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Has anyone pursued/been successful getting settlement via "Construction Fraud' ?

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  • Has anyone pursued/been successful getting settlement via "Construction Fraud' ?

    ---had a horsey friend tell me that she had used a contractor once, who did barn addition, and did it so badly, that she was directed via friends to look into obtaining return of monies via alerting her local Commonwealth Attorney's office (we're in VA) of the situation. Supposedly? (she and I still have yet to connect and discuss this at length) She said the CA did pursue it, he was arrested and told he'd serve jail time if he didn't pay her back (she had to have the work demolished and re done)...so, she said she never had to go to court, and he had to return her $$$.

    Am trying to collect/understand/research this as best I can, and wondered (as it IS indeed horse related for me: in my case, as well, it is work done on my barn) if anyone here has had any experience with this situation. I realize it can vary state to state, but the concept is the same....Fraud via construction work and costs.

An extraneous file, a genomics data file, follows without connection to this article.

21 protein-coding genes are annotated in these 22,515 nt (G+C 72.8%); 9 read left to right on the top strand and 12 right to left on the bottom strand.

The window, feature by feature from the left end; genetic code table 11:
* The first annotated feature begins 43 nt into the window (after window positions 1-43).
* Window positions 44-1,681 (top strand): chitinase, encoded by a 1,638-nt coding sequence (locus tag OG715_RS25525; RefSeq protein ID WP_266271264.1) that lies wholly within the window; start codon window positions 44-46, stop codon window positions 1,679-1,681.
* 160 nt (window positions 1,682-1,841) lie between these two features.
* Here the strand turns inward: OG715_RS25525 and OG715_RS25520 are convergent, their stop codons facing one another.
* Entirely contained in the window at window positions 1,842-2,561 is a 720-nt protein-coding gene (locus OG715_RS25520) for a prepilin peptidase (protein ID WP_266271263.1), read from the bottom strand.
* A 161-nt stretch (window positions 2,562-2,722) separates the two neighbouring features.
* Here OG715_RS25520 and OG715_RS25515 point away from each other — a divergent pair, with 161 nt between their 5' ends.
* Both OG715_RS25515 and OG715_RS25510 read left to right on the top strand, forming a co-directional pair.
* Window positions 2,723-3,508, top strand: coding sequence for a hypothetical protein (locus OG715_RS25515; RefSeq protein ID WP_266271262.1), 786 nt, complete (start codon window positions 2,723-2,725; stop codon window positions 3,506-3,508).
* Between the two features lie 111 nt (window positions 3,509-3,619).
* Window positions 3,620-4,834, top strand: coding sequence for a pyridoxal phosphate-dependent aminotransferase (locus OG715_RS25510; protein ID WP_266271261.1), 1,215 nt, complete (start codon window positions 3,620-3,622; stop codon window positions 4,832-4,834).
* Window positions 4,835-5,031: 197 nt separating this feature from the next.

TIA !
    ayrabz
    "Indecision may or may not be my problem"
    --Jimmy Buffett

  • #2
    If you believe you have been harmed, I suggest strongly that you consult an attorney versed in contract law.

    Documentation, documentation, documentation just as location, location ,location are the three most important aspects of real estate; documentation is the foundation of successful legation.


    What was the contractor supposed to have been done? What was done? What was done incorrectly? Why is there the failure to meet the needs of the contract.

    If you had a contract was there a specification guide? In the construction fiascos that I have been involved with, the specifications of the projects were poorly written leaving gaping holes of interruption. Unless it specified to use a specific grade/item in the construction just because a contractor may have used #2 Yellow pine for a barn's framing does not mean they have diverted from the intent of the contract when you were expecting #1 as the contractor has not compromised the strength of the building.